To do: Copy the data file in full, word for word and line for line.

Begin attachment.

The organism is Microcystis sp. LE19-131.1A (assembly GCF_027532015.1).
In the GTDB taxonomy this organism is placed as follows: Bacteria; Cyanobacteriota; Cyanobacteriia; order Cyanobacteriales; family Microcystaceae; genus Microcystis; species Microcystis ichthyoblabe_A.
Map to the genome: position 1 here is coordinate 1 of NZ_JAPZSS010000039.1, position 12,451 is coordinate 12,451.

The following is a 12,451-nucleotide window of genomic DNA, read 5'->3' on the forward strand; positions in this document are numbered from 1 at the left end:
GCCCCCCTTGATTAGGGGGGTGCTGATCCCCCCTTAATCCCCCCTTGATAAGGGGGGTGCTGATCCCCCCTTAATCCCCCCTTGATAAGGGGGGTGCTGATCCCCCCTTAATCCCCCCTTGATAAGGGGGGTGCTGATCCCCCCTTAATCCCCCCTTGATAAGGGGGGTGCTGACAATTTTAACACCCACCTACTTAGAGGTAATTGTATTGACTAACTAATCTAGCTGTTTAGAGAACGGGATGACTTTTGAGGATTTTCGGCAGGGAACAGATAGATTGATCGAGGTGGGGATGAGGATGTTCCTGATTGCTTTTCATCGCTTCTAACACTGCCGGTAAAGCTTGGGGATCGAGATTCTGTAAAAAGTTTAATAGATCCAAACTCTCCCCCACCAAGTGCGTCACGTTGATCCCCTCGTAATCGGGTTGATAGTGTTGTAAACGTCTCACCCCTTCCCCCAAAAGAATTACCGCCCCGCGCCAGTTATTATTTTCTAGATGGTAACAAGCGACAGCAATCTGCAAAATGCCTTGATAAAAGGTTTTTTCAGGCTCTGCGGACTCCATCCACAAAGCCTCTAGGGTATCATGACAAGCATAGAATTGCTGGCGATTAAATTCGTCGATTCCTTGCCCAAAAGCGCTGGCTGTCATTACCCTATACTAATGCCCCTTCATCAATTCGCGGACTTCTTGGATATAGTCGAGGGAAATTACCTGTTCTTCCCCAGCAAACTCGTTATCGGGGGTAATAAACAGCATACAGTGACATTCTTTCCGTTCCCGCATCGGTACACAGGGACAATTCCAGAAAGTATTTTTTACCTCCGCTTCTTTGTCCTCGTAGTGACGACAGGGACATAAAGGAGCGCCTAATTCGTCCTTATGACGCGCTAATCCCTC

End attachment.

The organism is Microcystis sp. LE19-131.1A (assembly GCF_027532015.1).
In the GTDB taxonomy this organism is placed as follows: Bacteria; Cyanobacteriota; Cyanobacteriia; order Cyanobacteriales; family Microcystaceae; genus Microcystis; species Microcystis ichthyoblabe_A.
Map to the genome: position 1 here is coordinate 1 of NZ_JAPZSS010000039.1, position 12,451 is coordinate 12,451.

The following is a 12,451-nucleotide window of genomic DNA, read 5'->3' on the forward strand; positions in this document are numbered from 1 at the left end:
GCCCCCCTTGATTAGGGGGGTGCTGATCCCCCCTTAATCCCCCCTTGATAAGGGGGGTGCTGATCCCCCCTTAATCCCCCCTTGATAAGGGGGGTGCTGATCCCCCCTTAATCCCCCCTTGATAAGGGGGGTGCTGATCCCCCCTTAATCCCCCCTTGATAAGGGGGGTGCTGACAATTTTAACACCCACCTACTTAGAGGTAATTGTATTGACTAACTAATCTAGCTGTTTAGAGAACGGGATGACTTTTGAGGATTTTCGGCAGGGAACAGATAGATTGATCGAGGTGGGGATGAGGATGTTCCTGATTGCTTTTCATCGCTTCTAACACTGCCGGTAAAGCTTGGGGATCGAGATTCTGTAAAAAGTTTAATAGATCCAAACTCTCCCCCACCAAGTGCGTCACGTTGATCCCCTCGTAATCGGGTTGATAGTGTTGTAAACGTCTCACCCCTTCCCCCAAAAGAATTACCGCCCCGCGCCAGTTATTATTTTCTAGATGGTAACAAGCGACAGCAATCTGCAAAATGCCTTGATAAAAGGTTTTTTCAGGCTCTGCGGACTCCATCCACAAAGCCTCTAGGGTATCATGACAAGCATAGAATTGCTGGCGATTAAATTCGTCGATTCCTTGCCCAAAAGCGCTGGCTGTCATTACCCTATACTAATGCCCCTTCATCAATTCGCGGACTTCTTGGATATAGTCGAGGGAAATTACCTGTTCTTCCCCAGCAAACTCGTTATCGGGGGTAATAAACAGCATACAGTGACATTCTTTCCGTTCCCGCATCGGTACACAGGGACAATTCCAGAAAGTATTTTTTACCTCCGCTTCTTTGTCCTCGTAGTGACGACAGGGACATAAAGGAGCGCCTAATTCGTCCTTATGACGCGCTAATCCCTC